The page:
a transformative experience.

A little over a week ago, I took the ferry from Woods Hole on Cape Cod over to Martha’s Vineyard, where I attended the week-long Viable Paradise writing workshop for SF and Fantasy writers.  The workshop exceeded my most optimistic expectations.

To those of you who don’t write, a detailed review of the experience would be terribly boring, so I’ll just sketch a broad picture in this space.

It’s hard to describe Viable Paradise to someone who wasn’t there.  I could tell you about the thrill of getting to sit down with successful authors and editors in the field, and having them go through my work and tell me precisely what works and what doesn’t.

I could tell you about the new friends I’ve made, the almost surreal feeling of cohesion among the students, and the feeling that I truly found my “tribe”.

I could tell you about the excellent lectures and collegiums, getting frank and open advice about all aspects of the writing business by professionals who have been successful in the field for decades.

I could tell you about the consistently high quality of work from students and instructors alike, about the feeling of being in a room full of highly talented people, and about everyone contributing to–and feeding off–the creative energy in the room.

I could tell you about the instructors, who shared their time and expertise willingly and generously, and who then spent their free time socializing with us: Patrick and Teresa Nielsen Hayden, Jim Macdonald, Debra Doyle, Steven Gould, Laura J. Mixon, Elizabeth Bear, and John Scalzi.  I think the world of each and every one of them, and you’d have a hard time finding a more professional and generous group of tutors.

I could tell you about the beauty of the island itself, about standing on the beach at night and seeing the most incredible starscape I’ve ever seen.

I could tell you about the fabulous staff, who took care of us around the clock, making sure that we could keep our minds free for the many readings and writing assignments.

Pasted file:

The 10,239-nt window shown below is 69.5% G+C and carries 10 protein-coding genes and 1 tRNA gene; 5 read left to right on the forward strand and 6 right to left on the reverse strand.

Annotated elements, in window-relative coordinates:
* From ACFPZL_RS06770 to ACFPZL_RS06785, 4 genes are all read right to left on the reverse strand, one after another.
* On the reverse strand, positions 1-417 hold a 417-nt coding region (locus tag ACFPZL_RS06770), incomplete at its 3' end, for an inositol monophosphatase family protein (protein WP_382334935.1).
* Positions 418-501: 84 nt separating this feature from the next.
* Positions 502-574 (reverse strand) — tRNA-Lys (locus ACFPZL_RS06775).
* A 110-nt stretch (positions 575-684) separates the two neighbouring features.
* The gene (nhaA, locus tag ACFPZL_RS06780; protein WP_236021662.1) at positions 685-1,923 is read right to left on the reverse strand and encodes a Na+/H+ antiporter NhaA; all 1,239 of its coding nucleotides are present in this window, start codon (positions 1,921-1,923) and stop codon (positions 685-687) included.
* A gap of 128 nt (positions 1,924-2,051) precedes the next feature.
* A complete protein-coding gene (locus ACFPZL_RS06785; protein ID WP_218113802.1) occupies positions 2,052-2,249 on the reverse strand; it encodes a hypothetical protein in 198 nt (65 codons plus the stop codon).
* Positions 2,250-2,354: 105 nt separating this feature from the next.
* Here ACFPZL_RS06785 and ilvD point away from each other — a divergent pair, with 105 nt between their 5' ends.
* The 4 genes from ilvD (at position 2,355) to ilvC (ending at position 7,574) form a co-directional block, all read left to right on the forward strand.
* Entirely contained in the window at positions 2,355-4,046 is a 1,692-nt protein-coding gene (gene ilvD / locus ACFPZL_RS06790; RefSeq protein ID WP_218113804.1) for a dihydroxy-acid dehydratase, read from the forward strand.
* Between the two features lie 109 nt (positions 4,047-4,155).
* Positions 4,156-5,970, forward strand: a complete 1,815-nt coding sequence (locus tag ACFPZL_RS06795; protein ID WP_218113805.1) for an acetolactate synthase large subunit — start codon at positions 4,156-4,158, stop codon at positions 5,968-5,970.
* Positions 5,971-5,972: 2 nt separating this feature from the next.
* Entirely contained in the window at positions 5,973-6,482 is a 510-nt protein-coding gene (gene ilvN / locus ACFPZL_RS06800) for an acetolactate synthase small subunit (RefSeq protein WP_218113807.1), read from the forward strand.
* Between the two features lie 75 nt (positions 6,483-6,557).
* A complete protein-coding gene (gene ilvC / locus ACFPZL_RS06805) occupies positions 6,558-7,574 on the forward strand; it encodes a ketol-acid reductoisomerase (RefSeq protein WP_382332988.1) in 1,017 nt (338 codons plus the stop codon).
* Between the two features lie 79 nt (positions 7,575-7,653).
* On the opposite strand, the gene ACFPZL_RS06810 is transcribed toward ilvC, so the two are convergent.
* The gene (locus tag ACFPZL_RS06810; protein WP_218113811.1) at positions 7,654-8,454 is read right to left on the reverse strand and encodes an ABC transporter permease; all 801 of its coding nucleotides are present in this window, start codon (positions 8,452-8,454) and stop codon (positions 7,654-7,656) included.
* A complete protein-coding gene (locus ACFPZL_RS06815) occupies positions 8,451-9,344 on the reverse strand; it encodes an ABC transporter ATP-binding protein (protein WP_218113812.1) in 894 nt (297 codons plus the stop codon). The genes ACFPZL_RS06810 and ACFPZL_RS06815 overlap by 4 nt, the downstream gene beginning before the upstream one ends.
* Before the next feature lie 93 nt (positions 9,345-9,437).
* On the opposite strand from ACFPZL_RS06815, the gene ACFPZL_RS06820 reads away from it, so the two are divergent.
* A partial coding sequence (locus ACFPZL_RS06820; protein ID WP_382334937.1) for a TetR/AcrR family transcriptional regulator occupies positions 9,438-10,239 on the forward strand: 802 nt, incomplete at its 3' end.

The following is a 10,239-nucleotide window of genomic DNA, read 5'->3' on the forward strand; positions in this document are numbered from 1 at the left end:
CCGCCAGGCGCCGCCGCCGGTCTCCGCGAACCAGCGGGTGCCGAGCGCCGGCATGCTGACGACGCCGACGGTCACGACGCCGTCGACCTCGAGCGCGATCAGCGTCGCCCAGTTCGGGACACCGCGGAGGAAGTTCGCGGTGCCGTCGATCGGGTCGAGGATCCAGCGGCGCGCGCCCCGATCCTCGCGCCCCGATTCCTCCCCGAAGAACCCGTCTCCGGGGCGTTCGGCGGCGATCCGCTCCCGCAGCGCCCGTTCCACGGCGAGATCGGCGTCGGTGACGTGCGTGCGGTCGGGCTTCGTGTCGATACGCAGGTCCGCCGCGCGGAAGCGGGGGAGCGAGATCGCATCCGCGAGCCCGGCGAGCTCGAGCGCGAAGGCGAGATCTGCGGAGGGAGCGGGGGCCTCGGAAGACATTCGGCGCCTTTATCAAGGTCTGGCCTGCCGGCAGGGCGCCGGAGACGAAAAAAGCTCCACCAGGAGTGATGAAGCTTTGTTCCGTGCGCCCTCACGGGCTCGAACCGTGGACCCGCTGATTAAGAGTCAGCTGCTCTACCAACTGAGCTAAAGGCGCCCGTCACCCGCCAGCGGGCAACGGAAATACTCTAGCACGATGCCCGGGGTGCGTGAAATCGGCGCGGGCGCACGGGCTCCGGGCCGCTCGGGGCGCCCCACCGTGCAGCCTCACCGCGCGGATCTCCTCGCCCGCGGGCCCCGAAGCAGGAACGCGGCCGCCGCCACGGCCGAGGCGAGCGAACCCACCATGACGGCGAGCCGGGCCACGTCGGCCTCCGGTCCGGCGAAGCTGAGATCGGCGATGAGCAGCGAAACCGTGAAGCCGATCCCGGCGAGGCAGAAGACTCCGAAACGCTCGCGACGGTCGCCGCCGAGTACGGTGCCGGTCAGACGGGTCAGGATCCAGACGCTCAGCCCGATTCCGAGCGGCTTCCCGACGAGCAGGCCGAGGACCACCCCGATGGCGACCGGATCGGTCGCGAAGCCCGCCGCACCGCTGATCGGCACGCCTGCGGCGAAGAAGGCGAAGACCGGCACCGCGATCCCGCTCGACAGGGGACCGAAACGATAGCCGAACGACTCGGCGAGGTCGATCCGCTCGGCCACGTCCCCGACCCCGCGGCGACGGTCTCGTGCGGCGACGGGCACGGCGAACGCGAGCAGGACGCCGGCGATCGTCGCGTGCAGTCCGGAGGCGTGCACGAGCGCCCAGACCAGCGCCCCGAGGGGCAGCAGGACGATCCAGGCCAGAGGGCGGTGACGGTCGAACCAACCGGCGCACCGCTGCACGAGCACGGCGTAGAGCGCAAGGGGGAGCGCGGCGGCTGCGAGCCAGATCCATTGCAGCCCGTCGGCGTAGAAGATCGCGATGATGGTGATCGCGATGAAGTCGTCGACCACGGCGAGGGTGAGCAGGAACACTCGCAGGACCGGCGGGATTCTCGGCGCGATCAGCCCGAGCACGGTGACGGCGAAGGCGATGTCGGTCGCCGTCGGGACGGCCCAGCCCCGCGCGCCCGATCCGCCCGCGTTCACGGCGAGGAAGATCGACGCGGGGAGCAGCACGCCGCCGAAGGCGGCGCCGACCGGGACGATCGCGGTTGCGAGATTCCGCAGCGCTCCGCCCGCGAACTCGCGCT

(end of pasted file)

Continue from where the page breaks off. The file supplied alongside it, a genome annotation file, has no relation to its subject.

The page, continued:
You can hear about all of those things, and you’ll still only get a vague idea of what Viable Paradise is all about.

On the ferry back from the Vineyard, I discussed the workshop with some fellow students, and I used the term “transformative experience”.  It was one of those rare occasions where you are in the right place, at the right time, with the right people, and the resulting experience changes your attitude and outlook radically.  I have a new understanding of the writing craft, a new confidence about the quality and commercial viability of my writing, and a whole new section in my address book full of people I’d trust with the keys to my car and house without blinking.  There wasn’t a person at the workshop I didn’t like, and everyone I met said the same thing.  I’m a bit selective about the people I choose to hang out with, and in any given crowd, I generally dislike half the people in it, but that was not the case at Viable Paradise.  That kind of instant meshing with like-minded people is a rare experience for me.

If you’re an aspiring science fiction or fantasy writer, and you’re looking for a workshop that will give you the tools you need to advance your craft, I highly recommend you apply to Viable Paradise.  It’ll be worth every minute of your time, and every dollar of your tuition.

12 thoughts on “a transformative experience.

  1. Tiffani says:

    I’m finding myself in the same boat (or ferry? Hmmm…). I’ve described the week to another writer friend who totally gets it without my having to finish each sentence, but I still haven’t quite figured out how to talk about VP to non-writers. I told my husband that it’s like him explaining engineering to non-engineers; we only get so much of it. And I’m afraid that the lack of understanding on the part of non-writers will render the description of VP as so much babbling. But *we* know. The tribe understands.

  2. Jay G. says:

    Why do I have a feeling I’d be looking at the other participants in much the same manner as the chimps looking at the monolith in 2001: A Space Odyssey???

    Glad to hear it was worthwhile, Marko.

  3. Al T. says:

    Pop psych term is “significant emotional experience”. Good for you!

  4. MarkHB says:

    Excellent news, sir!

  5. i’m glad it was an enjoyable and cathartic experience for you as a writer, mw…

    i’ll be looking for new content under the “fiction” tab of your blog in the near future.

    jtc

  6. Chang says:

    Yeah, I am simultaneously overwhelmed and underestimating the impact of this event. No one really understands what this was like.

    Hey, where or what the frig is the RSS feed on this mofo?

  7. Chang says:

    Oh, here’s how I described it to a friend:

    “Take the last 20 minutes of 2001 A Space Odyssey. Mash it up with the first 20 minutes of Saving Private Ryan. Throw in a copy of Strunk & White’s Elements of Style. “

  8. al terego says:

    al t. you’re not hijackin’ my name are ya?

  9. MacAllister says:

    Cheers, M – There are VP grads all over who know precisely what you mean.

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